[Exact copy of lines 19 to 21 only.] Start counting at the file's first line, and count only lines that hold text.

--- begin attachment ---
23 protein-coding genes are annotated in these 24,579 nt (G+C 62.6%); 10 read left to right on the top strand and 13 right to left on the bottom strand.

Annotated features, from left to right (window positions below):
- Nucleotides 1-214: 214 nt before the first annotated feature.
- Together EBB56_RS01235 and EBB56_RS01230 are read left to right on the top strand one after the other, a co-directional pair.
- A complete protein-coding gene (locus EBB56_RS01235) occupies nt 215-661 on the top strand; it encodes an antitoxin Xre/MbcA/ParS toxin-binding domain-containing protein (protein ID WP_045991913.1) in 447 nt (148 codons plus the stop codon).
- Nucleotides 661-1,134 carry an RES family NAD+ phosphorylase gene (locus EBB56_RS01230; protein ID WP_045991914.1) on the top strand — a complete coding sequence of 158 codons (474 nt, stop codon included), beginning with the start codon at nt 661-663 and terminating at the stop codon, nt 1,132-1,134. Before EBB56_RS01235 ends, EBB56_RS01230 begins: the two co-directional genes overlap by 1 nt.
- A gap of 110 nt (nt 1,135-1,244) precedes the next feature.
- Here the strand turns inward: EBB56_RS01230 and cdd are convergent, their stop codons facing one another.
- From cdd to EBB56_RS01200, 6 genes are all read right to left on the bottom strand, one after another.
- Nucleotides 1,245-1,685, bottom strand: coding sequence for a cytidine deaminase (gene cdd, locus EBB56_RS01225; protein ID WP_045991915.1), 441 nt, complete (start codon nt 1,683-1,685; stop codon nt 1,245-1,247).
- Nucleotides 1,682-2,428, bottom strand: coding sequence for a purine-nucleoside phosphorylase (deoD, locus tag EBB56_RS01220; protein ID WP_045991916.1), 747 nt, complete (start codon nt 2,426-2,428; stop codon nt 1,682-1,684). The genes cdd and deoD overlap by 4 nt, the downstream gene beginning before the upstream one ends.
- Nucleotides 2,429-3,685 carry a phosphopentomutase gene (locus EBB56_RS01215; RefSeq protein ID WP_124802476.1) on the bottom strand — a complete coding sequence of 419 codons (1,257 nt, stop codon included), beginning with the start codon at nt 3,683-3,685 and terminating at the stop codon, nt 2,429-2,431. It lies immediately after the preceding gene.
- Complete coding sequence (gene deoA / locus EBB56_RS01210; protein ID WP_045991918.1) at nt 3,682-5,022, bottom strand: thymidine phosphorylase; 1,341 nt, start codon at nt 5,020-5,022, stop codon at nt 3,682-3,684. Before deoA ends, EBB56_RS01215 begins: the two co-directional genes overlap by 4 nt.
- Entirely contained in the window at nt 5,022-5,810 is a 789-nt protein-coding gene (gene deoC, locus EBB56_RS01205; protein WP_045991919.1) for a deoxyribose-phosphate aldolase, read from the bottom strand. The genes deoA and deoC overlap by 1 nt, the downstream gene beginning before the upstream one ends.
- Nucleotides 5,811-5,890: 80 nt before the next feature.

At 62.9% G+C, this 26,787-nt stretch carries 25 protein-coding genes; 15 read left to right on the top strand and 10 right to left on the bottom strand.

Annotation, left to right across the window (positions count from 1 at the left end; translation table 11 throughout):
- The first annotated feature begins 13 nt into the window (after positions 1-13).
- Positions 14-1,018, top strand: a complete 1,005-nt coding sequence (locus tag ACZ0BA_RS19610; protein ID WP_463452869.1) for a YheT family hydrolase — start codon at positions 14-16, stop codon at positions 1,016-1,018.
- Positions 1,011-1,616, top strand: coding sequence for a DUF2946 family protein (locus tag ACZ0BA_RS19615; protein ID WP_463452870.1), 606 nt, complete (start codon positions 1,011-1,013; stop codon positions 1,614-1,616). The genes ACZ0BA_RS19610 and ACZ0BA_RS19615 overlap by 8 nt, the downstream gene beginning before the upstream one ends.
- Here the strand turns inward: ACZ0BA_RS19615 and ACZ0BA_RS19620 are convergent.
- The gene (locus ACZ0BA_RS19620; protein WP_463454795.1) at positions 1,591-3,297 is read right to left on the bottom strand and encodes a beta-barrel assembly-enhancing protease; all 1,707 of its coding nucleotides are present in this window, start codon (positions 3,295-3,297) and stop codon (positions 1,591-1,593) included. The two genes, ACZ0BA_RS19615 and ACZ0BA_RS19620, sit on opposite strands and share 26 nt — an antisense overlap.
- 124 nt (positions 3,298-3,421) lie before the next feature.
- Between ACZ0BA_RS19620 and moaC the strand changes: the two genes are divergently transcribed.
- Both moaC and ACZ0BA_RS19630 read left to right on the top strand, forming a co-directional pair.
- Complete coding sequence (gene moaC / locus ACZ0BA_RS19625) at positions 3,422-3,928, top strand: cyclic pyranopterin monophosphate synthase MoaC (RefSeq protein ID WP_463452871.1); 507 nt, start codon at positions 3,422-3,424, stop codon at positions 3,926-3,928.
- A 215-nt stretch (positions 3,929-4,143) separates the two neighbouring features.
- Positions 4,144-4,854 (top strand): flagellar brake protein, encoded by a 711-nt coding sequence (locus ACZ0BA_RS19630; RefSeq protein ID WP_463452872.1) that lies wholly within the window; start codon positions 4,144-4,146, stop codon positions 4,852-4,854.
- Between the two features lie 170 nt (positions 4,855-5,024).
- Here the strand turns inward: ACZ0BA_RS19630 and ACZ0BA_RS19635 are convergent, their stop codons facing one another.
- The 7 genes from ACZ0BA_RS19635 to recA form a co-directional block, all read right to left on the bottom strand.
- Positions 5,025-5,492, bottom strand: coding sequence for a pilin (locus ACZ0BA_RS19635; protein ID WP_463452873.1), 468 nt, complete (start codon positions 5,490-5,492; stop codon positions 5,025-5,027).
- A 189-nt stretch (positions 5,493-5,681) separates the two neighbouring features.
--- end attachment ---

- Positions 14-1,018, top strand: a complete 1,005-nt coding sequence (locus tag ACZ0BA_RS19610; protein ID WP_463452869.1) for a YheT family hydrolase — start codon at positions 14-16, stop codon at positions 1,016-1,018.
- Positions 1,011-1,616, top strand: coding sequence for a DUF2946 family protein (locus tag ACZ0BA_RS19615; protein ID WP_463452870.1), 606 nt, complete (start codon positions 1,011-1,013; stop codon positions 1,614-1,616). The genes ACZ0BA_RS19610 and ACZ0BA_RS19615 overlap by 8 nt, the downstream gene beginning before the upstream one ends.
- Here the strand turns inward: ACZ0BA_RS19615 and ACZ0BA_RS19620 are convergent.